Phishing season has officially begun. Fortinet researchers reported that they discovered a series of Black Friday scams in which threat actors marketed a file called “Amazon Gift Tool.exe” as a free Amazon gift card generator to steal cryptocurrency. Cybercrooks do know we love freebies.
Black Friday Scams Luring Victims In With Freebies
Fortinet security experts spotted a new scam using a fake free Amazon gift card generator as bait to steal cryptocurrency from victims.
Researchers said that they found a file called “Amazon Gift Tool.exe” that was being advertised and marketed on a publicly available file repository as a free Amazon gift card generator.
If you download and open the malicious file, a poisoned winlogin.exe is dropped and executed.
“The purpose of the malware is simple. If the victim tries to add money to their anon-bitcoin wallet by copying and pasting the wallet address, the malware overwrites the victim’s wallet address on the clipboard with its own, resulting in the money potentially going to the attacker,” researchers wrote.
Hunting For Cryptocurrency
According to Fortinet’s FortiGuard Labs, the malware monitors the victim’s clipboard in search of text that is 54 characters long, which is the length of a wallet address. It also watches for other criteria that may indicate the text is related to cryptocurrency:
- Clipboard text is 54 characters long (which is the length of a wallet address preceded by the string “bitcoincash:”)
- Clipboard text is not “bitcoincash:<attacker’s wallet>”because replacing the wallet address would no longer be necessary
- Clipboard text contains “bitcoincash:” to make sure the user is currently involved in trying to transfer Bitcoin Cash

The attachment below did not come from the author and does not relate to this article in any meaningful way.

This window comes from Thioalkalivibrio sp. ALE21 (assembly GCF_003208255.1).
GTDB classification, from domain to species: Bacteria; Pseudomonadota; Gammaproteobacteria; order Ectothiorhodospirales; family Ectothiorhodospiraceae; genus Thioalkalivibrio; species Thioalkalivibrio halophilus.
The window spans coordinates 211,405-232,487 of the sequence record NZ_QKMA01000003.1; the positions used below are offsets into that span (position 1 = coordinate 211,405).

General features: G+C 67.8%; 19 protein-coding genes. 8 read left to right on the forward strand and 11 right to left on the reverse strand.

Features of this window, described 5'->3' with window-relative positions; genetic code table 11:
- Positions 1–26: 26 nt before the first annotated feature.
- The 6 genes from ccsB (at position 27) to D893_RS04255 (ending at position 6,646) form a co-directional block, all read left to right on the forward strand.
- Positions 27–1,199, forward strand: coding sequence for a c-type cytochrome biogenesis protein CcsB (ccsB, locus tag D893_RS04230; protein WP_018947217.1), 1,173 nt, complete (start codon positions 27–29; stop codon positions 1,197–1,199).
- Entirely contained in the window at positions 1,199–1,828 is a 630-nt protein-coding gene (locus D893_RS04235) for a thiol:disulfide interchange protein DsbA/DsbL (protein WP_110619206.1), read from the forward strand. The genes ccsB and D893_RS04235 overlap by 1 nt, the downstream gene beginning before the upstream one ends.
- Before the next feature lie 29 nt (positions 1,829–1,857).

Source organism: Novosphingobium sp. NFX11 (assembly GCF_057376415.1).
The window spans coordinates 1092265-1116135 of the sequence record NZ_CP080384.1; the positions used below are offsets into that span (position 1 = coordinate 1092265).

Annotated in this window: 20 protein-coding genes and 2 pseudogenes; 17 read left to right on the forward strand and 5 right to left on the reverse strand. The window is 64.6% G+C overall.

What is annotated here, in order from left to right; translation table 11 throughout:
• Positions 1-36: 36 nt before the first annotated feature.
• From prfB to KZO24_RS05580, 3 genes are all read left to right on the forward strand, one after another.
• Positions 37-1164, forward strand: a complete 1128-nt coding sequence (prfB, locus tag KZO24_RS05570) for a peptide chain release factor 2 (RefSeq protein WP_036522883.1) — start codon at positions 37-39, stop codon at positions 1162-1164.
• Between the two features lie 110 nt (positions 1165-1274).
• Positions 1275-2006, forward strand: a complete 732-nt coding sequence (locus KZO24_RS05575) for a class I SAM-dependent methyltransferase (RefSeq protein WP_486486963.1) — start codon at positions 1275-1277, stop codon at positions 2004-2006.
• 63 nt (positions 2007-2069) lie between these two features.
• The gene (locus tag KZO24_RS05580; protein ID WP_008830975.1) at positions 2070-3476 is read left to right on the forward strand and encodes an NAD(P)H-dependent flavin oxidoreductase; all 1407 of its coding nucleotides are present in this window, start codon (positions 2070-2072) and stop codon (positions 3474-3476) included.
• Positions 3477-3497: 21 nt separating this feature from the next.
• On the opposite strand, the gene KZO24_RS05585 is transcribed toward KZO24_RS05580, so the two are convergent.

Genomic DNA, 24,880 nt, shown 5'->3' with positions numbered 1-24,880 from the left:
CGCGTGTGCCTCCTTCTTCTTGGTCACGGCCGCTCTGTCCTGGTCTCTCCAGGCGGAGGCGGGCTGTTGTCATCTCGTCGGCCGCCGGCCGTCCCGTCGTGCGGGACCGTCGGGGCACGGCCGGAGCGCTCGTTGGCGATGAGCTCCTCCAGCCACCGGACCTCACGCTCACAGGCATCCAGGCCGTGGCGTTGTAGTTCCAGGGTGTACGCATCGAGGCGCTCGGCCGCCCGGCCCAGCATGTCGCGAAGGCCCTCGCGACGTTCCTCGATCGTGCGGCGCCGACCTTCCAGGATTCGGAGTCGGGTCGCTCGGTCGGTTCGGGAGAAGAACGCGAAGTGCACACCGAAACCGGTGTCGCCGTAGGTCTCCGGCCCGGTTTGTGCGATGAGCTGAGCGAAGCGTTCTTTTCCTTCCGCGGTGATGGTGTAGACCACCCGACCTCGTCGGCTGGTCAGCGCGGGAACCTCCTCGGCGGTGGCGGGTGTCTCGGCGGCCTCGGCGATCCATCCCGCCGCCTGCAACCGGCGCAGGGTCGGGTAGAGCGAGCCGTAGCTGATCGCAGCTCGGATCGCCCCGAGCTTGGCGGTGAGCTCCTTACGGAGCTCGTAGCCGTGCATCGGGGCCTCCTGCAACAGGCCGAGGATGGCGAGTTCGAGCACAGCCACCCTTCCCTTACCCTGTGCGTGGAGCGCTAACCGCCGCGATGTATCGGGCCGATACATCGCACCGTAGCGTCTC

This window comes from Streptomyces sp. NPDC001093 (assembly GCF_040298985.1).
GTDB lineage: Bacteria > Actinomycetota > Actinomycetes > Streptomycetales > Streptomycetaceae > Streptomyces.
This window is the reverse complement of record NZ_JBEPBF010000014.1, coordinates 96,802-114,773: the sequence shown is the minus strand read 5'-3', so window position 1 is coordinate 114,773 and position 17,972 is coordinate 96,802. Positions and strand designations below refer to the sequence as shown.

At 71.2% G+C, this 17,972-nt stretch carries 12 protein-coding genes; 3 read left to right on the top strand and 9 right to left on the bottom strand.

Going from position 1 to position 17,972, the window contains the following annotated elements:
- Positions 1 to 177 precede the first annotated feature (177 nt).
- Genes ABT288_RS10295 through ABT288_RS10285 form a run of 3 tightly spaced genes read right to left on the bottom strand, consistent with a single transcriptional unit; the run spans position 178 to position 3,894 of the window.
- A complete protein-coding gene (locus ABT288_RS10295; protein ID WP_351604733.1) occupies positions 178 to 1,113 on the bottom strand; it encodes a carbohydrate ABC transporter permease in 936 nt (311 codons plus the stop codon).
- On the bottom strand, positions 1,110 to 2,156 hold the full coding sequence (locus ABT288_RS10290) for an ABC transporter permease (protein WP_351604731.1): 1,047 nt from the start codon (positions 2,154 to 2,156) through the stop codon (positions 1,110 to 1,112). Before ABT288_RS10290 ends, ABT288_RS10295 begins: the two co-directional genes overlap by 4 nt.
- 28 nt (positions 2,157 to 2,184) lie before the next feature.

If all criteria are met, the malware replaces the clipboard information with the attacker’s Bitcoin Cash Wallet address.
Wolves In Sheep’s Clothing
“We also found that the malicious winlogin.exe was distributed by a number of droppers with enticing names, such as Crunchyroll Breaker.exe, Netflix Tools.exe, Multi Gift Tools.exe, etc,” FortiGuard Labs explained.
“Free generators of this sort have been around and scammed people for years. But given the market power of Amazon, this new scam is especially enticing. Consumers are eager to shop as much as they can on Black Friday as a lot of goods go on sale. Free Amazon gift cards are very attractive to those who want to spend less for the holiday season. However, be careful with what you wish for and don’t fall a victim to scams like this one.”
According to Mankey, cryptowallet addresses are rather large. While users may write their wallet in a physical location, they likely have it stored digitally – either in a cold storage wallet or on their workstation.
“That digital cryptowallet addresses is typically accessed when doing transactions to send/receive money during the transaction itself on the client machine. In this instance, the attacker is hoping to replace the victim’s wallet with theirs to divert the funds. Keep in mind there usually is MFA with these transactions, but that’s done by the client to approve. They may not notice the wallet address they pasted was actually not their own,” Manky explained.
“This attack attempt has been specifically designed to hijack cryptowallet addresses/transactions similar to payment diversion fraud. And specifically Bitcoin Cash.”
Fortinet researchers also discovered another scam related to gaming consoles, trying to lure those interested in purchasing PlayStation 5 and Xbox Series X and S systems.
FortiGuard Labs also found a series of ill-intended PDF files titled “how_much_do_xbox_one_cost_on_black_Friday.pdf” and “Walmart_black_Friday_ps5_pickup.pdf.”
Upon clicking the link, the victims are redirected to credential-stealing sites.